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S.Korea Celebrates Inter-Korean Summit Alone
By Lee Min-seok
April 29, 2019 12:17
Saturday marked the first anniversary of the inter-Korean summit in the border truce village of Panmunjom, but South Korea found itself in the absurd situation of having to celebrate it alone with guests from anywhere but North Korea.
Instead, North Korea fired a broadside at the South over joint U.S.-South Korea military drills, which have already been drastically scaled down. "Be reminded that only disastrous regrets and destructive results will come out of unfettered war exercises," the North's official Korean Central News Agency thundered.
[Panmunjom Declaration] [Joint US military] [Moo Jae-in] [Tragedy]
S.Korea to Mark Summit Anniversary Without N.Korea
By Yoon Hyung-jun
April 22, 2019 13:20
South Korea plans a celebration of the first anniversary of the historic inter-Korean summit in April last year.
The Unification Ministry on Sunday said the event will be held in the border truce village of Panmunjom this Saturday. Artists from South Korea, China, Japan and Russia have been invited to perform at the event.
But the ministry has not even notified Pyongyang of the plans since the North seems to have no interest
[Panmunjom declaration] [Stalemate]
More Evidence Points to S.Korean Ship Selling Oil to N.Korea
By Ahn Jun-yong
April 17, 2019 09:59
A South Korean tanker suspected of carrying out illegal ship-to-ship oil transfers for North Korea never made the port calls in Singapore it regularly reported as its final destination, Voice of America said Tuesday.
The Lunis was the first South Korean ship to be put on the U.S. Treasury Department's list of vessels suspected of carrying out illegal ship-to-ship transfers with the North last month.
Records show that it steamed out of South Korean ports on 27 occasions since 2017, carrying a total of 165,400 tons of refined oil. But the Lunis has not docked in Singapore since April 9 last year, a spokesman for the Maritime and Port Authority of Singapore told VOA, and since then it left South Korea ostensibly bound for the city state on 12 occasions.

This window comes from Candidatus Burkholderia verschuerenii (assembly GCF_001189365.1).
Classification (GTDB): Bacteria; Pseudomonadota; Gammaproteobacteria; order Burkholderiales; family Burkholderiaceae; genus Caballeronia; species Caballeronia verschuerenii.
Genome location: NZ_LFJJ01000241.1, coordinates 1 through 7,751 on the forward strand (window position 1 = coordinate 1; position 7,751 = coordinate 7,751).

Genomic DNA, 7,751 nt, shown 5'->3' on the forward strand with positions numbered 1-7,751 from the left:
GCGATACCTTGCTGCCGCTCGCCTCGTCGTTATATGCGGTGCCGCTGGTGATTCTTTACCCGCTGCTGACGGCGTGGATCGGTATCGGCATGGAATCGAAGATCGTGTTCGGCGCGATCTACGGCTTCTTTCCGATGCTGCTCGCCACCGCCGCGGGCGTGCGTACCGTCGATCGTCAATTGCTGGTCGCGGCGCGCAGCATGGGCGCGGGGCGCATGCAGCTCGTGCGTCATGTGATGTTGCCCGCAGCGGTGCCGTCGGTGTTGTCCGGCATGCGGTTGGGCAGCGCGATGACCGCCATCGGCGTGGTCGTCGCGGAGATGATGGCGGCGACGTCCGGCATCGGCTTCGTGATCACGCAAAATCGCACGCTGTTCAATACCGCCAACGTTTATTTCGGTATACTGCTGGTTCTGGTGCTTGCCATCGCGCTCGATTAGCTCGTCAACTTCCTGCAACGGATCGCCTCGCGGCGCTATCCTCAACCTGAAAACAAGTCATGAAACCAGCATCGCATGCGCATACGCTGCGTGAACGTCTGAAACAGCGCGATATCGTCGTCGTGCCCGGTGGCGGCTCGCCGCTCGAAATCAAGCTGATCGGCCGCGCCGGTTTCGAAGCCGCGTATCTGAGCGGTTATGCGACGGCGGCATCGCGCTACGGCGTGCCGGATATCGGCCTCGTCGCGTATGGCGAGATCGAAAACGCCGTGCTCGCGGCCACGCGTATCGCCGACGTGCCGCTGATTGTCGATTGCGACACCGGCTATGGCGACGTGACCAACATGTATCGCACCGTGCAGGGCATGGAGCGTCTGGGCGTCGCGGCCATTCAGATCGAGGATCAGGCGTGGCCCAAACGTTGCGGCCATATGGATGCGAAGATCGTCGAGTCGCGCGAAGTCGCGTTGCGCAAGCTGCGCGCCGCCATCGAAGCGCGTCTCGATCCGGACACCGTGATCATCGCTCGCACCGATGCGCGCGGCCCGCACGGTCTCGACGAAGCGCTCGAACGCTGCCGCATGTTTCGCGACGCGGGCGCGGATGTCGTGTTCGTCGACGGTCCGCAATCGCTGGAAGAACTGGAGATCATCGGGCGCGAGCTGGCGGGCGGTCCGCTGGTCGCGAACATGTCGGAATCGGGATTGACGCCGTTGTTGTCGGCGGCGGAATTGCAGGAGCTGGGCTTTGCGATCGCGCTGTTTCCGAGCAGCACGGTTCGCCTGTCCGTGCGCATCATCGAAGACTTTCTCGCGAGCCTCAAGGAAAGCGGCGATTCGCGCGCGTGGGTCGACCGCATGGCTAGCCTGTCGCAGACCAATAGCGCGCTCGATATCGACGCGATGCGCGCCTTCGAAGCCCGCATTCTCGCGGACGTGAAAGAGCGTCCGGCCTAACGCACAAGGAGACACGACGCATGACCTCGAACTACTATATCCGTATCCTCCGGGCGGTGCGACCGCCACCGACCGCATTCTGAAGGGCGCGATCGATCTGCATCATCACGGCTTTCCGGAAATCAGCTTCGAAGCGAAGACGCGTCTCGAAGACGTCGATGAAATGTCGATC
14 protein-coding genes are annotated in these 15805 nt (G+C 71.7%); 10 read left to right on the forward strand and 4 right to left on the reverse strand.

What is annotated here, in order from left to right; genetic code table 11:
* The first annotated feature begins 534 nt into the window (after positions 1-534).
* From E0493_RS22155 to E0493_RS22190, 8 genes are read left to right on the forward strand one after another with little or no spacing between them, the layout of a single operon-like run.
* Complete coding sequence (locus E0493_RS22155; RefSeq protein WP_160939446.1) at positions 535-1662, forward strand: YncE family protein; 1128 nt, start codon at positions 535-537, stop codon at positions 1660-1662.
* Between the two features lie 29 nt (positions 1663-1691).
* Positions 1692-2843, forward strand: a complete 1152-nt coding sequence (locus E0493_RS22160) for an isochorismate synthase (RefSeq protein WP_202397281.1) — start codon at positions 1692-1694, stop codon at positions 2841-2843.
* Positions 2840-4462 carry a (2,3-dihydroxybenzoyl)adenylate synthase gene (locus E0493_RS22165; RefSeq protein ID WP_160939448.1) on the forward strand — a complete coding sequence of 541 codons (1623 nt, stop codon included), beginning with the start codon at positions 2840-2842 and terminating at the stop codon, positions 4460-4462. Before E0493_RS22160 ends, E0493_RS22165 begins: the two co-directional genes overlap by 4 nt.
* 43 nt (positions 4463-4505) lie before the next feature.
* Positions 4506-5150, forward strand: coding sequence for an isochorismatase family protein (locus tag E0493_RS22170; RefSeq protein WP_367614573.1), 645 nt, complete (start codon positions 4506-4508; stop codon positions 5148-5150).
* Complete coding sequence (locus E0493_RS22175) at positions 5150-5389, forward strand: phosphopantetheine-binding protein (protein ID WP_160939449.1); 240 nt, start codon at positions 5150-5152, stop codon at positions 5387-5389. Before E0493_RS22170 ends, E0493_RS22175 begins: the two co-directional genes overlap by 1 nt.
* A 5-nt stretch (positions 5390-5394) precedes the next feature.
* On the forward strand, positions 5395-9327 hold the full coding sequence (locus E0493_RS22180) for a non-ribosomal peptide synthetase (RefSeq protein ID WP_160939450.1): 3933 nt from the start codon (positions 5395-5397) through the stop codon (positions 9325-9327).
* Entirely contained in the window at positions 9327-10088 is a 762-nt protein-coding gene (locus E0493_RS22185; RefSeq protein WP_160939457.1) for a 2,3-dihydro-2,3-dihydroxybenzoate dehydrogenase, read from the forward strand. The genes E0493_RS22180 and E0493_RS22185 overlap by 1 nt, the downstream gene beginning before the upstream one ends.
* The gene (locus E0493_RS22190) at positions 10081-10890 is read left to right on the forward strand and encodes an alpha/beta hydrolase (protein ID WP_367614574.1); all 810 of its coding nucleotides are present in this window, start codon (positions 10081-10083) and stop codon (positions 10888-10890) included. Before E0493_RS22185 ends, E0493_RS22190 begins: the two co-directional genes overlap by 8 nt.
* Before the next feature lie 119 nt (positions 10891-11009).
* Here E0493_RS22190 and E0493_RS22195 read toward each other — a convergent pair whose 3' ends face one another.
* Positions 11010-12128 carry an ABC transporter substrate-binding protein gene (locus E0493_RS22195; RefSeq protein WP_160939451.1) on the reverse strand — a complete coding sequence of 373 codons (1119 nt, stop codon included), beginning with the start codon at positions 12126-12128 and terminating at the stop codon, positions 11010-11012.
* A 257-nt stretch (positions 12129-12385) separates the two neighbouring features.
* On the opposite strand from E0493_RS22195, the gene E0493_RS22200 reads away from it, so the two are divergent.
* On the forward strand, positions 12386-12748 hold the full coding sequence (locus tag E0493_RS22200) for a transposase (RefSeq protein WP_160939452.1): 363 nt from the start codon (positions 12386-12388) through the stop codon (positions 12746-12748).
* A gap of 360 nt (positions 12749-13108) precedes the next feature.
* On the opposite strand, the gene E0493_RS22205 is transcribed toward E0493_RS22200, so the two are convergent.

Instead, the tanker was repeatedly spotted near Zhoushan Island in the East China Sea and other spots where the U.S. Treasury believes these illegal ship-to-ship transfers often take place.
"As a floating gas station, the Lunis has sold oil to fishing boats and barges in those waters," the operator of the tanker said. "We reported a nearby port as its destination because of these characteristics."
The medium-sized shipping company, which posted W18.2 billion in revenues last year, also owns the P-Pioneer, which has been detained in Busan on suspicion of transferring more than 4,300 tons of diesel oil to North Korean ships (US$1=W1,137).
A government spokesman here said the company leased the P-Pioneer and Lunis to Singaporean firms and there is "no proof" that they were involved in illegal ship-to-ship transfers.
Meanwhile, some 26,500 tons of North Korean coal worth about US$3 million was unloaded recently from the North Korean ship Wise Earnest, which had been detained in Indonesia since April last year on suspicion of illegal ship-to-ship transfers, and a Panamanian-flagged ship is currently traveling to Malaysia with the coal, according to VOA.
It is expected to arrive around Wednesday.
[Sanctions busting] [oil]
Soldier Who Fled N.Korea in Hail of Bullets Speaks out on TV
By Cho Yi-jun
April 17, 2019 11:39
North Korean defector Oh Chong-song speaks in an interview with NBC on Monday, in this grab from the U.S. broadcaster's website.
A soldier who fled North Korea through a hail of bullets in November 2017 made his first TV appearance on Monday in an interview with the U.S.' NBC.
Oh Chong-song said his decision to escape was "spontaneous." "I crossed the border at 3:15 p.m., but even that morning I had no thought of going to the South," he added.
Asked if he is enjoying his new-found freedom, he said yes.
Oh admitted to being "extremely terrified" when he drove through the inter-Korean border at Panmunjom in a jeep. "I watch this video [showing the escape] once in a while and every time I see it, I realize the fact that I am alive is a miracle. Even I can't believe something like this happened... I can't believe it's me in the video."
If he had been caught, he "would have been either sent to a concentration camp for political prisoners or, worse, executed by firing squad," he said.
But he has forgiven the North Korean soldiers who riddled him with bullets. "If I were in their shoes I would have done the same thing."
Oh was in critical condition for several days, and made further headlines when a large number of parasites were found in his intestines, which highlighted chronic malnutrition and substandard medical care in the North.
Detention period for Park Geun-hye ends amid ongoing trial
Posted on : Apr.17,2019 17:46 KST Modified on : Apr.17,2019 17:46 KST
Ex-president remains in custody due to pending prison sentence for election law violation
Ex-president Park Geun-hye awaits her trial at the Seoul Central District Court on May 23, 2017. (photo pool)